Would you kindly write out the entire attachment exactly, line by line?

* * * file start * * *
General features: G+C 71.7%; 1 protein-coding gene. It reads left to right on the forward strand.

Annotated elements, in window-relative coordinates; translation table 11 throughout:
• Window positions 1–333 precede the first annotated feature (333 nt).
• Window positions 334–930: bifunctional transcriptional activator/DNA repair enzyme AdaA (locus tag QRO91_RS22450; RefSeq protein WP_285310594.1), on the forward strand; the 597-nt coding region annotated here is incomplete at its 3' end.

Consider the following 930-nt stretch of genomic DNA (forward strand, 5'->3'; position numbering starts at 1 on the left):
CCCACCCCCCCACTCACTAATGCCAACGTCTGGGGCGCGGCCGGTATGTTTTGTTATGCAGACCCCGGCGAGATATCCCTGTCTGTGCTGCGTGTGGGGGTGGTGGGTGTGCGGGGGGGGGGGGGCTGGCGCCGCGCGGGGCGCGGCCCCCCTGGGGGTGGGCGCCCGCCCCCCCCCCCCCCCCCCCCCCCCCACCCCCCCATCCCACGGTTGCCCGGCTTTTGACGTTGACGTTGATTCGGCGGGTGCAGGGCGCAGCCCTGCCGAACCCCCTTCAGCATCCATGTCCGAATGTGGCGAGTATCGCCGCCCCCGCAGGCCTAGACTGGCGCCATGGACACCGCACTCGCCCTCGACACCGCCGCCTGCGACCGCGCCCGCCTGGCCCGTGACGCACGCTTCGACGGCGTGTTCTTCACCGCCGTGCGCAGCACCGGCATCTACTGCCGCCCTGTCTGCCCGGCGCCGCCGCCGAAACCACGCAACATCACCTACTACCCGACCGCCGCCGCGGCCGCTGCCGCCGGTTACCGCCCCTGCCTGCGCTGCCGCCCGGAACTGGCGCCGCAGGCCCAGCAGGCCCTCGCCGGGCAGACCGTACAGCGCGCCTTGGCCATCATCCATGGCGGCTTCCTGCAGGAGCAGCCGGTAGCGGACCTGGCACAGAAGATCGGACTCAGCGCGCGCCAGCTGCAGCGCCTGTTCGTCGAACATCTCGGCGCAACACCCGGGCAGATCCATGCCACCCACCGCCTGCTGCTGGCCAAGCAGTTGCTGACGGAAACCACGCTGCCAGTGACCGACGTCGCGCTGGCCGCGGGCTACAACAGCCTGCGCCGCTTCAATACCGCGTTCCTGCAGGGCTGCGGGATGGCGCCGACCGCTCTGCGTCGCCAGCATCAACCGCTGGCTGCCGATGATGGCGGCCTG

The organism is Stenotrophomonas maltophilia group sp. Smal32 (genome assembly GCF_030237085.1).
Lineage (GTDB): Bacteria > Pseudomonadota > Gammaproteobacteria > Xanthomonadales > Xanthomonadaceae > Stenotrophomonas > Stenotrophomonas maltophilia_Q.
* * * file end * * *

General features: G+C 71.7%; 1 protein-coding gene. It reads left to right on the forward strand.

Annotated elements, in window-relative coordinates; translation table 11 throughout:
• Window positions 1–333 precede the first annotated feature (333 nt).
• Window positions 334–930: bifunctional transcriptional activator/DNA repair enzyme AdaA (locus tag QRO91_RS22450; RefSeq protein WP_285310594.1), on the forward strand; the 597-nt coding region annotated here is incomplete at its 3' end.

Consider the following 930-nt stretch of genomic DNA (forward strand, 5'->3'; position numbering starts at 1 on the left):
CCCACCCCCCCACTCACTAATGCCAACGTCTGGGGCGCGGCCGGTATGTTTTGTTATGCAGACCCCGGCGAGATATCCCTGTCTGTGCTGCGTGTGGGGGTGGTGGGTGTGCGGGGGGGGGGGGGCTGGCGCCGCGCGGGGCGCGGCCCCCCTGGGGGTGGGCGCCCGCCCCCCCCCCCCCCCCCCCCCCCCCACCCCCCCATCCCACGGTTGCCCGGCTTTTGACGTTGACGTTGATTCGGCGGGTGCAGGGCGCAGCCCTGCCGAACCCCCTTCAGCATCCATGTCCGAATGTGGCGAGTATCGCCGCCCCCGCAGGCCTAGACTGGCGCCATGGACACCGCACTCGCCCTCGACACCGCCGCCTGCGACCGCGCCCGCCTGGCCCGTGACGCACGCTTCGACGGCGTGTTCTTCACCGCCGTGCGCAGCACCGGCATCTACTGCCGCCCTGTCTGCCCGGCGCCGCCGCCGAAACCACGCAACATCACCTACTACCCGACCGCCGCCGCGGCCGCTGCCGCCGGTTACCGCCCCTGCCTGCGCTGCCGCCCGGAACTGGCGCCGCAGGCCCAGCAGGCCCTCGCCGGGCAGACCGTACAGCGCGCCTTGGCCATCATCCATGGCGGCTTCCTGCAGGAGCAGCCGGTAGCGGACCTGGCACAGAAGATCGGACTCAGCGCGCGCCAGCTGCAGCGCCTGTTCGTCGAACATCTCGGCGCAACACCCGGGCAGATCCATGCCACCCACCGCCTGCTGCTGGCCAAGCAGTTGCTGACGGAAACCACGCTGCCAGTGACCGACGTCGCGCTGGCCGCGGGCTACAACAGCCTGCGCCGCTTCAATACCGCGTTCCTGCAGGGCTGCGGGATGGCGCCGACCGCTCTGCGTCGCCAGCATCAACCGCTGGCTGCCGATGATGGCGGCCTG

The organism is Stenotrophomonas maltophilia group sp. Smal32 (genome assembly GCF_030237085.1).
Lineage (GTDB): Bacteria > Pseudomonadota > Gammaproteobacteria > Xanthomonadales > Xanthomonadaceae > Stenotrophomonas > Stenotrophomonas maltophilia_Q.